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BACKGROUND AND HYPOTHESIS: Grandiose delusions may entail difficult responsibilities and detrimental actions for patients. Recognition of these consequences by patients may provide an avenue for engagement in treatment. Furthermore, when patients carry out actions within the delusional system ("immersion behaviors") or spend considerable time thinking about their grandiose beliefs this may contribute to the persistence of the grandiosity and further harmful consequences. We, therefore, investigated grandiose-related subjective harm, immersion behaviors, and perseverative thinking. STUDY DESIGN: A cross-sectional study with 798 patients with psychosis (375 of whom had grandiose delusions) and 4518 nonclinical adults. Factor analyses using data from participants scoring highly on grandiosity were used to form 3 scales: subjective harm from exceptional experiences questionnaire; immersion behaviors questionnaire; and thinking about exceptional experiences questionnaire. Associations with grandiosity were tested using structural equation modeling. STUDY RESULTS: A total of 268 (77.9%) patients with grandiose delusions identified grandiose-related harms in the past 6 months and 199 (55.1%) wanted help. Immersion behaviors and perseverative thinking were highly prevalent, and explained 39.5% and 20.4% of the variance in grandiosity, respectively. Immersion behaviors and perseverative thinking were significantly associated with subjective harm, even when severity of grandiosity was controlled. Requests for help were associated with higher levels of subjective harm, use of immersion behaviors, and perseverative thinking but not severity of grandiosity. CONCLUSIONS: Acting on grandiose delusions, including harmful behaviors and excessive thinking about grandiose delusions, may be routes for clinicians to engage patients in treatment. This could be a starting point for targeted psychological interventions for grandiose delusions.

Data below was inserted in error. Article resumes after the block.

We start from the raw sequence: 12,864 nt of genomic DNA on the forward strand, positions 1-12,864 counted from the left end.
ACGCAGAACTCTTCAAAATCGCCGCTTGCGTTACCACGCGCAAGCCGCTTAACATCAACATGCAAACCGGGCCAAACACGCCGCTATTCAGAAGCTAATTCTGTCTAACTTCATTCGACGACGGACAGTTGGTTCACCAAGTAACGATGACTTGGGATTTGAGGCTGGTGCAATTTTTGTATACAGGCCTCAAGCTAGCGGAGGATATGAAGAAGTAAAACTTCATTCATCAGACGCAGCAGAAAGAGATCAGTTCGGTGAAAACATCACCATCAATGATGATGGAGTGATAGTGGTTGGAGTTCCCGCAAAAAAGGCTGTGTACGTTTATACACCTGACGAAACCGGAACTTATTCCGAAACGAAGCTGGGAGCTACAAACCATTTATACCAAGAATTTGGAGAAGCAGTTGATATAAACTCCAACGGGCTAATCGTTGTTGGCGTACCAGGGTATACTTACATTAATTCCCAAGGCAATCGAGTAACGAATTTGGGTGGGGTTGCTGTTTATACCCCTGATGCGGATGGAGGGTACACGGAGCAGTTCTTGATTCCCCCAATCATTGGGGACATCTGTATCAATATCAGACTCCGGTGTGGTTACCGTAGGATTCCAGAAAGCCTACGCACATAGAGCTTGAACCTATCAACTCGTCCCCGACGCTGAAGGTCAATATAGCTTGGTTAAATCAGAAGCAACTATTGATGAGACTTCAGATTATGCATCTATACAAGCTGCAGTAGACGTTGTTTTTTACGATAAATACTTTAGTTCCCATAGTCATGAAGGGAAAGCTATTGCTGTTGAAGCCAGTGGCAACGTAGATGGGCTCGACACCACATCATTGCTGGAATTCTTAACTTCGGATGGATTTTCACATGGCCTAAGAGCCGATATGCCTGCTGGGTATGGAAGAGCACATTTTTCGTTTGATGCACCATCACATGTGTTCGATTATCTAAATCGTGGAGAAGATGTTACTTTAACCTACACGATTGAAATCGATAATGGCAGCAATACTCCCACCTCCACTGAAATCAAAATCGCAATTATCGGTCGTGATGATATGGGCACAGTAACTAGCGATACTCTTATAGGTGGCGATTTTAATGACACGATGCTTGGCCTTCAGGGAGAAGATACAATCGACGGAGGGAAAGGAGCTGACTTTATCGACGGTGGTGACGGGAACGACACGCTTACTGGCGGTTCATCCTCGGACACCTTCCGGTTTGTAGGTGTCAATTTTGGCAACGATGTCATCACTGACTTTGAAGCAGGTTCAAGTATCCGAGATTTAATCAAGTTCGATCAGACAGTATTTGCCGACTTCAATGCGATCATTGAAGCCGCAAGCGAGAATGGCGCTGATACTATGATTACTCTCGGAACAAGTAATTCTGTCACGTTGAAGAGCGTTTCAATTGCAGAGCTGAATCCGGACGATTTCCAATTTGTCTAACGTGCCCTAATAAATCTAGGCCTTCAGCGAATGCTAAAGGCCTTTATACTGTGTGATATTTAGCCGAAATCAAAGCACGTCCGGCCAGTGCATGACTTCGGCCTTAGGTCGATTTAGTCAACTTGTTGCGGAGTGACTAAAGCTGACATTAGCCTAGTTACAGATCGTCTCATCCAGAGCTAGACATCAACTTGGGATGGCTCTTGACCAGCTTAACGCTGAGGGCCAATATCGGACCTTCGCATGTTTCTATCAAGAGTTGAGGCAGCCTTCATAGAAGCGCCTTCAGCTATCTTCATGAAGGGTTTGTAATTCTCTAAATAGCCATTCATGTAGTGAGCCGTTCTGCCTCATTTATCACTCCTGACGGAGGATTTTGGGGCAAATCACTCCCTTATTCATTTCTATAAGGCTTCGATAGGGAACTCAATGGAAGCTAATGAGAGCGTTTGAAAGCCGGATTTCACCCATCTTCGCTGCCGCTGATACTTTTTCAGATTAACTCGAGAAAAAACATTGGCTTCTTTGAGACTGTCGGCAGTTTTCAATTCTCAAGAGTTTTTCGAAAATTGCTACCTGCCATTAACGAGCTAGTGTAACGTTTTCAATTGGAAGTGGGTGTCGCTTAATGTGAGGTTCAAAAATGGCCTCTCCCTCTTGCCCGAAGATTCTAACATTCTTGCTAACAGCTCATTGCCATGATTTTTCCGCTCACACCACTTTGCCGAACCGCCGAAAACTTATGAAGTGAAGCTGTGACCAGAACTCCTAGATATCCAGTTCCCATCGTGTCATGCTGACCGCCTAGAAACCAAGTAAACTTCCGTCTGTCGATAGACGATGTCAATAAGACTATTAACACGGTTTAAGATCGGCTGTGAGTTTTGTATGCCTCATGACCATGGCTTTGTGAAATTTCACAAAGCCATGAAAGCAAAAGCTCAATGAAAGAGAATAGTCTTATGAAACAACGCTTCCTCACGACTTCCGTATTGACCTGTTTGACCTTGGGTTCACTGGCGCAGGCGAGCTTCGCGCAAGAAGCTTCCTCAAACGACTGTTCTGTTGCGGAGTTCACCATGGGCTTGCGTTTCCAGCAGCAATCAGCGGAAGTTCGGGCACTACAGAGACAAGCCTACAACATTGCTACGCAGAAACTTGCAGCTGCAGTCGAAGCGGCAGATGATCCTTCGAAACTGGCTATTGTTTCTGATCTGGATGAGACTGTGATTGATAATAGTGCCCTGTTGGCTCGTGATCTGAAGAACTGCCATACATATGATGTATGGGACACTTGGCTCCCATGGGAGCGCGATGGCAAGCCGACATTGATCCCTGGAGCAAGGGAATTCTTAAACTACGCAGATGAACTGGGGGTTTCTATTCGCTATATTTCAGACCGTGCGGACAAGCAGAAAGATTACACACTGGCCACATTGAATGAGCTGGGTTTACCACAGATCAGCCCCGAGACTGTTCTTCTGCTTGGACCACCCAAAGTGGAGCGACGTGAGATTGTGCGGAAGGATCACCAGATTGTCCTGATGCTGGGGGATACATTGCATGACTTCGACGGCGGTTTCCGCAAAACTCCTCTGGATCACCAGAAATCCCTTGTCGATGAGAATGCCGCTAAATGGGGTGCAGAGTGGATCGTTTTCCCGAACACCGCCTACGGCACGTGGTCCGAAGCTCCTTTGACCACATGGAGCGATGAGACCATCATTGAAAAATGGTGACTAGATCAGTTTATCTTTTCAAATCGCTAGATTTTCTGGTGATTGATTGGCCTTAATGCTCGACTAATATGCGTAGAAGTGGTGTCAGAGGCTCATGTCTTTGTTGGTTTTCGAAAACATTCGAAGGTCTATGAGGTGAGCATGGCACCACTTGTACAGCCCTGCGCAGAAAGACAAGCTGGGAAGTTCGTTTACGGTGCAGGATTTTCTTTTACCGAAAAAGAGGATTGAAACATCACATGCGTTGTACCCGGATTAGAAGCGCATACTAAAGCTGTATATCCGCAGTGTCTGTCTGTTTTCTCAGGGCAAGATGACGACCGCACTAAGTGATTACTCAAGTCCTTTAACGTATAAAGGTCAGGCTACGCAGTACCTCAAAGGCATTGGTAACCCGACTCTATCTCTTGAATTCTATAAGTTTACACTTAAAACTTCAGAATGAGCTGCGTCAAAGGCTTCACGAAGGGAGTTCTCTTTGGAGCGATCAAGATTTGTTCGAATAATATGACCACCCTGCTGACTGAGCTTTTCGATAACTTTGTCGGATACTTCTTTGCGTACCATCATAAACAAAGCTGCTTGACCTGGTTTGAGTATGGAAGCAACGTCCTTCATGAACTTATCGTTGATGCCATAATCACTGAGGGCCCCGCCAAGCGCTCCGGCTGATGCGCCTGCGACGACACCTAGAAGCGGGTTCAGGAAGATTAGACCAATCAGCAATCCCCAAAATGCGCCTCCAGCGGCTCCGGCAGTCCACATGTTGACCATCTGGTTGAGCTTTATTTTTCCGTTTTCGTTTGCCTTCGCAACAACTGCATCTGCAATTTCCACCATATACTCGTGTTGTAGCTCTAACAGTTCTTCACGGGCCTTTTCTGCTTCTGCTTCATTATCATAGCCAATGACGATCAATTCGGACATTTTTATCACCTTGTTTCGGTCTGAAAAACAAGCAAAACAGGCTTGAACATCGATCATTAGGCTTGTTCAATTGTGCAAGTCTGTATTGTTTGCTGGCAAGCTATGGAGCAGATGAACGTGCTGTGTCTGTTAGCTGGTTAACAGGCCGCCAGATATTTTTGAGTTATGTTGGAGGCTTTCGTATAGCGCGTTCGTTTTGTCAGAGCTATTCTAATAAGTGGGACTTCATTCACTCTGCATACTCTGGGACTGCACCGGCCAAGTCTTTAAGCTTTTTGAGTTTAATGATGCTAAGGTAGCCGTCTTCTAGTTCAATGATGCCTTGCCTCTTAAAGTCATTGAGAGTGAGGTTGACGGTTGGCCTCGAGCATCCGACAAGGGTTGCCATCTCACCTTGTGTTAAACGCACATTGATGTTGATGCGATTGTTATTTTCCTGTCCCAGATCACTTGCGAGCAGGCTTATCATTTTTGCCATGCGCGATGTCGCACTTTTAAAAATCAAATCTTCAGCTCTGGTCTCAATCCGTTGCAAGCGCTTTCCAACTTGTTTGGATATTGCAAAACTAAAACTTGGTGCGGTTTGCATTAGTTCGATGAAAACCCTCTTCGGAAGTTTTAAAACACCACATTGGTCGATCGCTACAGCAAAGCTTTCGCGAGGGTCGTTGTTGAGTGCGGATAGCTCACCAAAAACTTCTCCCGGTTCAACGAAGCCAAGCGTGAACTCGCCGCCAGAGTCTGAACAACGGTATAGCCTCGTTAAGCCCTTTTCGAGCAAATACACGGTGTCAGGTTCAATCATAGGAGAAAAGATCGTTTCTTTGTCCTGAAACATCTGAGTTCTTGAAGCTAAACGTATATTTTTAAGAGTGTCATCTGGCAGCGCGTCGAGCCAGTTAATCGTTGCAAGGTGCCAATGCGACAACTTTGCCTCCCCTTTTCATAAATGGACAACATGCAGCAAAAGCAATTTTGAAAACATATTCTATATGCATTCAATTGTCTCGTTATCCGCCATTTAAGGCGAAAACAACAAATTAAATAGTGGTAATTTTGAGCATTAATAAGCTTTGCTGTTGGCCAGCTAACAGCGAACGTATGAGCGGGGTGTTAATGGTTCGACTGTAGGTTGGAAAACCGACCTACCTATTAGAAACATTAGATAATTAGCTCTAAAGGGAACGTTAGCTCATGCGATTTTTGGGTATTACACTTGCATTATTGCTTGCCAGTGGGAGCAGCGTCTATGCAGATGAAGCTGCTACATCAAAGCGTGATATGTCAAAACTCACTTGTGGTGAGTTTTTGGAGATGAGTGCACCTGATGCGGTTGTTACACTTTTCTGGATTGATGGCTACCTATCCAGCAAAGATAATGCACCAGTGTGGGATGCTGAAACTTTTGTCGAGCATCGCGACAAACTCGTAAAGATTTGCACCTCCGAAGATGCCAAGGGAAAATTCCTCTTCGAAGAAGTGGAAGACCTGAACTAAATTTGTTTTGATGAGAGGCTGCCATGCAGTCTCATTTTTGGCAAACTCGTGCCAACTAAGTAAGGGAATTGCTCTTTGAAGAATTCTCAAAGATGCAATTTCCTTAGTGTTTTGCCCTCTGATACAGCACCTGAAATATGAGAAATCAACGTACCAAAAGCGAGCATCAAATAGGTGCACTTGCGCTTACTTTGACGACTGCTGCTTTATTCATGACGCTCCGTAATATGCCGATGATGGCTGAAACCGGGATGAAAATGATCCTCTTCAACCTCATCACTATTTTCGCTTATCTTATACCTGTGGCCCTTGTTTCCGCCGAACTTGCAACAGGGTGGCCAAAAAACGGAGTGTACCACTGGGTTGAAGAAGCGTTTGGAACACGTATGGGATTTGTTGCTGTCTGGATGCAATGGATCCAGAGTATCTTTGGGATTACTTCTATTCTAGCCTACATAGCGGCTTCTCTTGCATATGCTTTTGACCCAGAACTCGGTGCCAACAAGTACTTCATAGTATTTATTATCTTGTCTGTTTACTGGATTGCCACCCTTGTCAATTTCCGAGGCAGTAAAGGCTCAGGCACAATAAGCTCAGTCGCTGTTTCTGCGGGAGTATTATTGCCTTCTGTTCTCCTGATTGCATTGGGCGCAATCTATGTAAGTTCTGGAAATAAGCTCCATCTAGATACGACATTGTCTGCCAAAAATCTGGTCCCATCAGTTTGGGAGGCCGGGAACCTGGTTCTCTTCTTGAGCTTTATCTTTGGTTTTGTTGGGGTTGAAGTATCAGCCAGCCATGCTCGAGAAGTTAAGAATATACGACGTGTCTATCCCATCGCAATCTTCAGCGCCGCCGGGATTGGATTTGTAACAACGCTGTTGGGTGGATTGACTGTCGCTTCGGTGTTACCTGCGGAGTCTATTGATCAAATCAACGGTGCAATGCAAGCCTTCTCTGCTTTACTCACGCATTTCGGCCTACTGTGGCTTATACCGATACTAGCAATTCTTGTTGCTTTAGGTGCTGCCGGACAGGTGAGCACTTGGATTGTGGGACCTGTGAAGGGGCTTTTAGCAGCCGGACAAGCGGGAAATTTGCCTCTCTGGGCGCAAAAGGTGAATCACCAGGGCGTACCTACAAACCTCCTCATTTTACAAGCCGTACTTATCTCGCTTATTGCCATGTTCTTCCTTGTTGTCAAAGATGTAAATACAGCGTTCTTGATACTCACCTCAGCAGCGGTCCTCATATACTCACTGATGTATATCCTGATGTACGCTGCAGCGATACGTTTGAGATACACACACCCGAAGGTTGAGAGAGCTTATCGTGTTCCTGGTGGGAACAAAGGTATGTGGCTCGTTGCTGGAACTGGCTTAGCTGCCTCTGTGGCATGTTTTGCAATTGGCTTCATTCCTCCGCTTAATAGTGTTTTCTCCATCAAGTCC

Original publication




Journal article


Schizophr Bull

Publication Date



grandiosity, immersion behaviors, repetitive thinking